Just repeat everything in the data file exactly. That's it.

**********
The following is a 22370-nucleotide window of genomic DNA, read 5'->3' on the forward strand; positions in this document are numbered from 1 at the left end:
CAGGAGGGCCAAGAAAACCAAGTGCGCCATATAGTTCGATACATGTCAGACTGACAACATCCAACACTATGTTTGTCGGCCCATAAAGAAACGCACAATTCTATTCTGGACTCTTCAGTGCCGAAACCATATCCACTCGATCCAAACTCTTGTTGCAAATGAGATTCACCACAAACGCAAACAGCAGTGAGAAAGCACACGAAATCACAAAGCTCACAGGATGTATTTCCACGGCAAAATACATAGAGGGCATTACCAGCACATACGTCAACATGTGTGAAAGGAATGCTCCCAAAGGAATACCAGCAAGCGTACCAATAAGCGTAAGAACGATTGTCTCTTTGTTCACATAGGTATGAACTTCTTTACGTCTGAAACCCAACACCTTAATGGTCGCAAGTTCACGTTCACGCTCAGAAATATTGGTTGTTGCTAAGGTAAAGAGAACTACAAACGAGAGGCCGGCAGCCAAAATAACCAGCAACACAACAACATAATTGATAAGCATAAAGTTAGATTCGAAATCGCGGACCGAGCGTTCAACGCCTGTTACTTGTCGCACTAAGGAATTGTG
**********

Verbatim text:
The following is a 22370-nucleotide window of genomic DNA, read 5'->3' on the forward strand; positions in this document are numbered from 1 at the left end:
CAGGAGGGCCAAGAAAACCAAGTGCGCCATATAGTTCGATACATGTCAGACTGACAACATCCAACACTATGTTTGTCGGCCCATAAAGAAACGCACAATTCTATTCTGGACTCTTCAGTGCCGAAACCATATCCACTCGATCCAAACTCTTGTTGCAAATGAGATTCACCACAAACGCAAACAGCAGTGAGAAAGCACACGAAATCACAAAGCTCACAGGATGTATTTCCACGGCAAAATACATAGAGGGCATTACCAGCACATACGTCAACATGTGTGAAAGGAATGCTCCCAAAGGAATACCAGCAAGCGTACCAATAAGCGTAAGAACGATTGTCTCTTTGTTCACATAGGTATGAACTTCTTTACGTCTGAAACCCAACACCTTAATGGTCGCAAGTTCACGTTCACGCTCAGAAATATTGGTTGTTGCTAAGGTAAAGAGAACTACAAACGAGAGGCCGGCAGCCAAAATAACCAGCAACACAACAACATAATTGATAAGCATAAAGTTAGATTCGAAATCGCGGACCGAGCGTTCAACGCCTGTTACTTGTCGCACTAAGGAATTGTG